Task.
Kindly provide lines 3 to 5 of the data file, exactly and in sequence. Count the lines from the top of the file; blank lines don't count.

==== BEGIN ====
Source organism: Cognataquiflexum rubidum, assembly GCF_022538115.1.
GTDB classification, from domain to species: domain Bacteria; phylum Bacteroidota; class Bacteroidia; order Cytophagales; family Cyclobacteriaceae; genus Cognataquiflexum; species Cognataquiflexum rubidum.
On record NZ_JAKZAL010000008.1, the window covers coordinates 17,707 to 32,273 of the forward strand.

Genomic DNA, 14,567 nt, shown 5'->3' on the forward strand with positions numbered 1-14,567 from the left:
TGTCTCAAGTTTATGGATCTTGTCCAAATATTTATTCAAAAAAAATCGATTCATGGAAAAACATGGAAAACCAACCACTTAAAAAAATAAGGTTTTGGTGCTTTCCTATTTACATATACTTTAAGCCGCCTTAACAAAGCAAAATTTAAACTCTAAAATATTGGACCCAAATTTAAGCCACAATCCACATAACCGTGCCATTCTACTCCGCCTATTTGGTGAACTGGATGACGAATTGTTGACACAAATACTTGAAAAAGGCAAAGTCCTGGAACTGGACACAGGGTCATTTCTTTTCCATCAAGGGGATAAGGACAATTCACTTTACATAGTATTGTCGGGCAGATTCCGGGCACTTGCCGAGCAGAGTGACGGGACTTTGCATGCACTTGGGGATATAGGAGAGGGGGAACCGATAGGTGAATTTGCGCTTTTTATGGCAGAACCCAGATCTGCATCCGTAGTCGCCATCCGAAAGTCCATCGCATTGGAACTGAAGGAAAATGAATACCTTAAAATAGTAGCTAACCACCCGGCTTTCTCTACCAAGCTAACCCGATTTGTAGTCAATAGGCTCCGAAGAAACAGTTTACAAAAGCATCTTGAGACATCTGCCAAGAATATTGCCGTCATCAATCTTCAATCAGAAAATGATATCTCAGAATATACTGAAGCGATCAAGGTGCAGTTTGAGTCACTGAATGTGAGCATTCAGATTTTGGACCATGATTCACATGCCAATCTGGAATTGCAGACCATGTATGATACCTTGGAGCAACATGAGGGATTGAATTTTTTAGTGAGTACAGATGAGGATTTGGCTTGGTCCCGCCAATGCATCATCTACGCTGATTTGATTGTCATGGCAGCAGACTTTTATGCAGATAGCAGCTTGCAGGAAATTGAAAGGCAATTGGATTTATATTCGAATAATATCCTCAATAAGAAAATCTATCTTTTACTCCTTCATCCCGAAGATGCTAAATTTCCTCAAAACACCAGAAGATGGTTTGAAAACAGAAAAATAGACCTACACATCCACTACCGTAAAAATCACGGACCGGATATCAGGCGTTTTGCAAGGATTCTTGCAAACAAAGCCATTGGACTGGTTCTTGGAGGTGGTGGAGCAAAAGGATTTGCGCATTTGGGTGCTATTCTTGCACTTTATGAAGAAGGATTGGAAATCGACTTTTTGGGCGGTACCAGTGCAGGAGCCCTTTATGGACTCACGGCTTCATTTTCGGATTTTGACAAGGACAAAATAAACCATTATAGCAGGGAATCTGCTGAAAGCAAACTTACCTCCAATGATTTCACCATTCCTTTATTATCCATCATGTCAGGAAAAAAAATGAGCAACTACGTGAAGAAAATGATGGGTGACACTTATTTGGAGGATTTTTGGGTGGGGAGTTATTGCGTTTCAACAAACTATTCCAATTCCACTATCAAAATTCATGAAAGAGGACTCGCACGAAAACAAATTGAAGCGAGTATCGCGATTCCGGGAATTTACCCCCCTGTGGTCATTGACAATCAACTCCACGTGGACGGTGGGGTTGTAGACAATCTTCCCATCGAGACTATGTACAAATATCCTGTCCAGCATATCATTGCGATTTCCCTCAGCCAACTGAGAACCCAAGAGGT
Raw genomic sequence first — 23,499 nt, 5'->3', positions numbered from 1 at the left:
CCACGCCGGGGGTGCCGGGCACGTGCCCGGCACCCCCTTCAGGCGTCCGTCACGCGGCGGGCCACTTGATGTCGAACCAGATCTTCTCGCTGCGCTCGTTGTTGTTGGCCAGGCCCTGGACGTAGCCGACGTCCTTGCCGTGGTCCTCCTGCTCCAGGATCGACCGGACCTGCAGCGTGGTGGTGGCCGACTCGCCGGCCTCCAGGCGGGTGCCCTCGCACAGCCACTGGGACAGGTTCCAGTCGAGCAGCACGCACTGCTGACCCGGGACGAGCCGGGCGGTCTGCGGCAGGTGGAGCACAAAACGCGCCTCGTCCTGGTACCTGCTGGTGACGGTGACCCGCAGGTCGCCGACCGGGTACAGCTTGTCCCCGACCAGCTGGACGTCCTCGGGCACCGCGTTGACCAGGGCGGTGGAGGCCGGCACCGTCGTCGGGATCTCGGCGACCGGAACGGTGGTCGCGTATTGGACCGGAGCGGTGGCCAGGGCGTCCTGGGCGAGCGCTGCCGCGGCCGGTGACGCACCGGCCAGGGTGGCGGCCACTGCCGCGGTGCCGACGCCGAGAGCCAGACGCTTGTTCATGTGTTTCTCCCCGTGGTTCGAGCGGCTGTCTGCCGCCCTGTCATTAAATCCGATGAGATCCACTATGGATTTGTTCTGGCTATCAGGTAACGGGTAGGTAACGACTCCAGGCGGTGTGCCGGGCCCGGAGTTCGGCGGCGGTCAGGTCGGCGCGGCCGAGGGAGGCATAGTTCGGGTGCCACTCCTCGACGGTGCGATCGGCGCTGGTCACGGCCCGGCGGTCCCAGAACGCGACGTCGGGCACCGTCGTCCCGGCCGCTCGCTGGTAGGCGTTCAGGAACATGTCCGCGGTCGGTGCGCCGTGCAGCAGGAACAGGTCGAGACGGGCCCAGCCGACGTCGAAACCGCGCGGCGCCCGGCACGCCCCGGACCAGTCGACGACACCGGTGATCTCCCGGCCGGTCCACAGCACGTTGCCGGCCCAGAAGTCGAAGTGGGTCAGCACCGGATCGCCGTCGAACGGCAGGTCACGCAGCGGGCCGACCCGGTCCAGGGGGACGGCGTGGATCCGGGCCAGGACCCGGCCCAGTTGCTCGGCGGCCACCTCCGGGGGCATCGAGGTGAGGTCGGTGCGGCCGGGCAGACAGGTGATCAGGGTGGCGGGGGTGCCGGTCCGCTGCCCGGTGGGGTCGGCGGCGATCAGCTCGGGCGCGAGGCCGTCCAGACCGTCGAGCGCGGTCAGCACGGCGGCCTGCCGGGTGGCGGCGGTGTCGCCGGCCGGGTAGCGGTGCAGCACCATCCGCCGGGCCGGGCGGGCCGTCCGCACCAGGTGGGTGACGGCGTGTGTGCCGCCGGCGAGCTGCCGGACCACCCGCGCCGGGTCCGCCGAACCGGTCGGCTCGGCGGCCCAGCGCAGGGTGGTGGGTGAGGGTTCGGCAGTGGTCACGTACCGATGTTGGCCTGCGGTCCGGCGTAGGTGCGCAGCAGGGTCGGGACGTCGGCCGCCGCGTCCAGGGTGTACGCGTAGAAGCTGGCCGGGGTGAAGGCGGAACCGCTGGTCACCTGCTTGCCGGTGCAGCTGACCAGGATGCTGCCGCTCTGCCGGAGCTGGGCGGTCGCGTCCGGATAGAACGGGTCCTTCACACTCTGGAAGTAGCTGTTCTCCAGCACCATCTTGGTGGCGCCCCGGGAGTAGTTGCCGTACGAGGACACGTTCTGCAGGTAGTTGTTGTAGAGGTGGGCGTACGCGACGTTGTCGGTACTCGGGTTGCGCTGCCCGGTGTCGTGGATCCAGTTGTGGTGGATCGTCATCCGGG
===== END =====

On record NZ_JAKZAL010000008.1, the window covers coordinates 17,707 to 32,273 of the forward strand.

Genomic DNA, 14,567 nt, shown 5'->3' on the forward strand with positions numbered 1-14,567 from the left:
TGTCTCAAGTTTATGGATCTTGTCCAAATATTTATTCAAAAAAAATCGATTCATGGAAAAACATGGAAAACCAACCACTTAAAAAAATAAGGTTTTGGTGCTTTCCTATTTACATATACTTTAAGCCGCCTTAACAAAGCAAAATTTAAACTCTAAAATATTGGACCCAAATTTAAGCCACAATCCACATAACCGTGCCATTCTACTCCGCCTATTTGGTGAACTGGATGACGAATTGTTGACACAAATACTTGAAAAAGGCAAAGTCCTGGAACTGGACACAGGGTCATTTCTTTTCCATCAAGGGGATAAGGACAATTCACTTTACATAGTATTGTCGGGCAGATTCCGGGCACTTGCCGAGCAGAGTGACGGGACTTTGCATGCACTTGGGGATATAGGAGAGGGGGAACCGATAGGTGAATTTGCGCTTTTTATGGCAGAACCCAGATCTGCATCCGTAGTCGCCATCCGAAAGTCCATCGCATTGGAACTGAAGGAAAATGAATACCTTAAAATAGTAGCTAACCACCCGGCTTTCTCTACCAAGCTAACCCGATTTGTAGTCAATAGGCTCCGAAGAAACAGTTTACAAAAGCATCTTGAGACATCTGCCAAGAATATTGCCGTCATCAATCTTCAATCAGAAAATGATATCTCAGAATATACTGAAGCGATCAAGGTGCAGTTTGAGTCACTGAATGTGAGCATTCAGATTTTGGACCATGATTCACATGCCAATCTGGAATTGCAGACCATGTATGATACCTTGGAGCAACATGAGGGATTGAATTTTTTAGTGAGTACAGATGAGGATTTGGCTTGGTCCCGCCAATGCATCATCTACGCTGATTTGATTGTCATGGCAGCAGACTTTTATGCAGATAGCAGCTTGCAGGAAATTGAAAGGCAATTGGATTTATATTCGAATAATATCCTCAATAAGAAAATCTATCTTTTACTCCTTCATCCCGAAGATGCTAAATTTCCTCAAAACACCAGAAGATGGTTTGAAAACAGAAAAATAGACCTACACATCCACTACCGTAAAAATCACGGACCGGATATCAGGCGTTTTGCAAGGATTCTTGCAAACAAAGCCATTGGACTGGTTCTTGGAGGTGGTGGAGCAAAAGGATTTGCGCATTTGGGTGCTATTCTTGCACTTTATGAAGAAGGATTGGAAATCGACTTTTTGGGCGGTACCAGTGCAGGAGCCCTTTATGGACTCACGGCTTCATTTTCGGATTTTGACAAGGACAAAATAAACCATTATAGCAGGGAATCTGCTGAAAGCAAACTTACCTCCAATGATTTCACCATTCCTTTATTATCCATCATGTCAGGAAAAAAAATGAGCAACTACGTGAAGAAAATGATGGGTGACACTTATTTGGAGGATTTTTGGGTGGGGAGTTATTGCGTTTCAACAAACTATTCCAATTCCACTATCAAAATTCATGAAAGAGGACTCGCACGAAAACAAATTGAAGCGAGTATCGCGATTCCGGGAATTTACCCCCCTGTGGTCATTGACAATCAACTCCACGTGGACGGTGGGGTTGTAGACAATCTTCCCATCGAGACTATGTACAAATATCCTGTCCAGCATATCATTGCGATTTCCCTCAGCCAACTGAGAACCCAAGAGGT